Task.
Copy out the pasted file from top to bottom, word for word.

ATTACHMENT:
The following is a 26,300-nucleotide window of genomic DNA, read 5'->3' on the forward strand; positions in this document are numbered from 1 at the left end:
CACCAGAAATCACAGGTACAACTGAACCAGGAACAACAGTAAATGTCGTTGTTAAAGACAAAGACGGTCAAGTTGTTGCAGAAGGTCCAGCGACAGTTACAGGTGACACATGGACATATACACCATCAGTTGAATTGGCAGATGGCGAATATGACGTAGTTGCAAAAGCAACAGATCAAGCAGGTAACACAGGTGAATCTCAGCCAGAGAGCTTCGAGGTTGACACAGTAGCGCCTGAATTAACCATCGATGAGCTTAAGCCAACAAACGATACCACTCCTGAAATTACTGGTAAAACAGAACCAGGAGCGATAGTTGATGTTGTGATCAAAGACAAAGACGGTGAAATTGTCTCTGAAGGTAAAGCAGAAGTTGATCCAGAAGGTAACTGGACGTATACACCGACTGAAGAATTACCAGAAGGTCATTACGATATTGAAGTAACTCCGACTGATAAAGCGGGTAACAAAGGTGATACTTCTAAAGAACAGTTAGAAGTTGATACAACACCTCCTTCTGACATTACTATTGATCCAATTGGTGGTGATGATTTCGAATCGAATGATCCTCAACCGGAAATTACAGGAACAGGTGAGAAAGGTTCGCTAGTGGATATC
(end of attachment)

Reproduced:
The following is a 26,300-nucleotide window of genomic DNA, read 5'->3' on the forward strand; positions in this document are numbered from 1 at the left end:
CACCAGAAATCACAGGTACAACTGAACCAGGAACAACAGTAAATGTCGTTGTTAAAGACAAAGACGGTCAAGTTGTTGCAGAAGGTCCAGCGACAGTTACAGGTGACACATGGACATATACACCATCAGTTGAATTGGCAGATGGCGAATATGACGTAGTTGCAAAAGCAACAGATCAAGCAGGTAACACAGGTGAATCTCAGCCAGAGAGCTTCGAGGTTGACACAGTAGCGCCTGAATTAACCATCGATGAGCTTAAGCCAACAAACGATACCACTCCTGAAATTACTGGTAAAACAGAACCAGGAGCGATAGTTGATGTTGTGATCAAAGACAAAGACGGTGAAATTGTCTCTGAAGGTAAAGCAGAAGTTGATCCAGAAGGTAACTGGACGTATACACCGACTGAAGAATTACCAGAAGGTCATTACGATATTGAAGTAACTCCGACTGATAAAGCGGGTAACAAAGGTGATACTTCTAAAGAACAGTTAGAAGTTGATACAACACCTCCTTCTGACATTACTATTGATCCAATTGGTGGTGATGATTTCGAATCGAATGATCCTCAACCGGAAATTACAGGAACAGGTGAGAAAGGTTCGCTAGTGGATATC